Both of S.J.'s crimes are listed on the form below that preprinted language. On the disposition form, next to each listed offense, the box for "felony" is checked and the box for "misdemeanor" is not checked.

2. Analysis

The parties agree that the juvenile court failed to comply with section 702's requirement that the court declare S.J.'s violation of Penal Code section 29610, the "wobbler," to be a misdemeanor or felony. S.J. asserts that the error necessitates a remand and the People argue the error is harmless.

In making a harmless error argument, the People point to the court's description of the case as "serious," the severity of the circumstances surrounding S.J.'s possession of the firearm, and the court's written disposition, which identifies the violation of Penal Code section 29610 as a felony. The record shows that S.J. entered a market armed with a firearm; S.J. ordered the owner to open the register and robbed him at gun point. A nine-millimeter semiautomatic handgun was subsequently found in S.J.'s bedroom underneath a mattress.

Section 702 provides in pertinent part: "If the minor is found to have committed an offense which would in the case of an adult be punishable alternatively as a felony or a misdemeanor, the court shall declare the offense to be a misdemeanor or felony." In In re Manzy W. (1997) 14 Cal.4th 1199 (Manzy W.), the California Supreme Court concluded that "[t]he language of the provision is unambiguous" and "requires an explicit declaration by the juvenile court whether an offense would be a felony or misdemeanor in the case of an adult. (Webster's New Internat. Dict. (3d ed.1961) at p. 586 [defining 'declare' as 'to make known publicly, formally, or explicitly' 'to state emphatically'].)" (Id. at p. 1204.) Under the California Rules of Court, a juvenile court may comply with section 702 at the time it accepts a child's admission of, or "plea of no contest" to, an alleged wobbler (Cal. Rules of Court, rule 5.778(f)(9)), at the jurisdiction hearing (Rule 5.780(e)(5)), or at the disposition hearing (Rules 5.790(a)(1), 5.795(a)).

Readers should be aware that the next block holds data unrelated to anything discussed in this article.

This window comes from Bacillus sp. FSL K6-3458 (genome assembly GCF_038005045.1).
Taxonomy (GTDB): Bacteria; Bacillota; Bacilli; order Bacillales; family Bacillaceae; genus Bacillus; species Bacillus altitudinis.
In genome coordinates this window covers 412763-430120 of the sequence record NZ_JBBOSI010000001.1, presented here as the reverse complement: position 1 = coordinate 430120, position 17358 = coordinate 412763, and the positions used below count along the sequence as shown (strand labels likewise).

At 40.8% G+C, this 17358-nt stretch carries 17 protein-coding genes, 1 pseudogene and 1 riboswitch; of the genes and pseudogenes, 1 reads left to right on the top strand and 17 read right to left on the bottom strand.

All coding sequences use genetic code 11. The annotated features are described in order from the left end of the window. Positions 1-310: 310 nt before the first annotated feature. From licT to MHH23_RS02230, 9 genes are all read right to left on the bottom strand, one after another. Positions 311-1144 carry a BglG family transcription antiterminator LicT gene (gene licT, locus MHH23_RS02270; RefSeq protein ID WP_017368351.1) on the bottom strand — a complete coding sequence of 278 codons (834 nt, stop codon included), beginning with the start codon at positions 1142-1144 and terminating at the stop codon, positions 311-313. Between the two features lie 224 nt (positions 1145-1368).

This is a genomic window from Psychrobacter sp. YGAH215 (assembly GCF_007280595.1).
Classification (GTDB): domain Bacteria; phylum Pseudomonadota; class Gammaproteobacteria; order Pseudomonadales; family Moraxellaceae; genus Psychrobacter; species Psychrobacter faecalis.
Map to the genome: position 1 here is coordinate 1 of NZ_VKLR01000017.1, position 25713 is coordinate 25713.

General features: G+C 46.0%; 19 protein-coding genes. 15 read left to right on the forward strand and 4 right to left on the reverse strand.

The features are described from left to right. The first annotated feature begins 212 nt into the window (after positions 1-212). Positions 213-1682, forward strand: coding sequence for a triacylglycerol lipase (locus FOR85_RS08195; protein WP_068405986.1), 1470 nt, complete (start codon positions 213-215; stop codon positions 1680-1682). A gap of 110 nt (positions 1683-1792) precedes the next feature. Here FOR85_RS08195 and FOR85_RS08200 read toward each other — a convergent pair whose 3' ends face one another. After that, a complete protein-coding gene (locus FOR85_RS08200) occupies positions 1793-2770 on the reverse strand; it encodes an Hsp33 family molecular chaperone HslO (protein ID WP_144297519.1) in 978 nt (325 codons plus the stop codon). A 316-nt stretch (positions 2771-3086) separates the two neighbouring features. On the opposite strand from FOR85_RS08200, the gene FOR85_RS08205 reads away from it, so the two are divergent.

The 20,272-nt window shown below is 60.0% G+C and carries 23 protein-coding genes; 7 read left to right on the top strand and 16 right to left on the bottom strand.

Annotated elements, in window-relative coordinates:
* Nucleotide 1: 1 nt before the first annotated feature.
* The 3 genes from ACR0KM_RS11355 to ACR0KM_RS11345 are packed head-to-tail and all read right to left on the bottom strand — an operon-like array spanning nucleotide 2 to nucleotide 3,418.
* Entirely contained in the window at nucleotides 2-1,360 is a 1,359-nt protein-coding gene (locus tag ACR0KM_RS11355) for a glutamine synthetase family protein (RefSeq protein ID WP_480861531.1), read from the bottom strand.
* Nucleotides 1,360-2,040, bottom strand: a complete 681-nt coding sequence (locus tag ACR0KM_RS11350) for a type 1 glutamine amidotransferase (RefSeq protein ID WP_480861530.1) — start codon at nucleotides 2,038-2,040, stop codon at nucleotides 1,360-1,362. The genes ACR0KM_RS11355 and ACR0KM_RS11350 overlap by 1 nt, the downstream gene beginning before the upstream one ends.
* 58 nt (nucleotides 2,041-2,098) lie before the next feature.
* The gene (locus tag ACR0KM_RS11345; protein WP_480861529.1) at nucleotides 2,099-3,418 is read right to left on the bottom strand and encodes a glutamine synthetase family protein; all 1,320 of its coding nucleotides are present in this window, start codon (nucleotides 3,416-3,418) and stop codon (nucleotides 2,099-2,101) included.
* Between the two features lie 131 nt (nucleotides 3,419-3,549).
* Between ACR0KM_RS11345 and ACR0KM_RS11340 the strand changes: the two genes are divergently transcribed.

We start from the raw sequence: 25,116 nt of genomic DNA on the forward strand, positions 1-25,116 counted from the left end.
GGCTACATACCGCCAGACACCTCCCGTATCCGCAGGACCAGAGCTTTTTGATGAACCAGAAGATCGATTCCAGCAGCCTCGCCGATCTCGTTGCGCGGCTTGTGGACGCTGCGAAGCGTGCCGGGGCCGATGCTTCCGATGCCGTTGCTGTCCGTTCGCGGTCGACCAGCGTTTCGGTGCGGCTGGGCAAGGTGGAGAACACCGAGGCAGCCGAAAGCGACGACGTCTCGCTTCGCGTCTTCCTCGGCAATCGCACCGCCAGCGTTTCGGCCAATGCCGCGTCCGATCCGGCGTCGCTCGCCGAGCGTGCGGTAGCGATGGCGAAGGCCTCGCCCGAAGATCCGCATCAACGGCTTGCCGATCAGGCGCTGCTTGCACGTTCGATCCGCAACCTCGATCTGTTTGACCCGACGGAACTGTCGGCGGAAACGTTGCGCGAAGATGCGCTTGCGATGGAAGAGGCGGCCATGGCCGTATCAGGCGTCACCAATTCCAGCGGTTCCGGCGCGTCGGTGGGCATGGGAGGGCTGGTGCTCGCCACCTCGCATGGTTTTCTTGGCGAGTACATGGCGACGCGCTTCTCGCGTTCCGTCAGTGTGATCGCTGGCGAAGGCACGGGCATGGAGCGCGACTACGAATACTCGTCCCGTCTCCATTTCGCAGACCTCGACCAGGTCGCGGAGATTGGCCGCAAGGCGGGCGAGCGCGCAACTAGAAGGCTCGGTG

All further references to rules are to the California Rules of Court. Rule 5.778(f)(9) states: "On an admission or plea of no contest, the court must make the following findings noted in the minutes of the court: . . . [¶] . . . In a section 602 matter, the degree of the offense and whether it would be a misdemeanor or felony had the offense been committed by an adult. If any offense may be found to be either a felony or misdemeanor, the court must consider which description applies and expressly declare on the record that it has made such consideration and must state its determination as to whether the offense is a misdemeanor or a felony. These determinations may be deferred until the disposition hearing."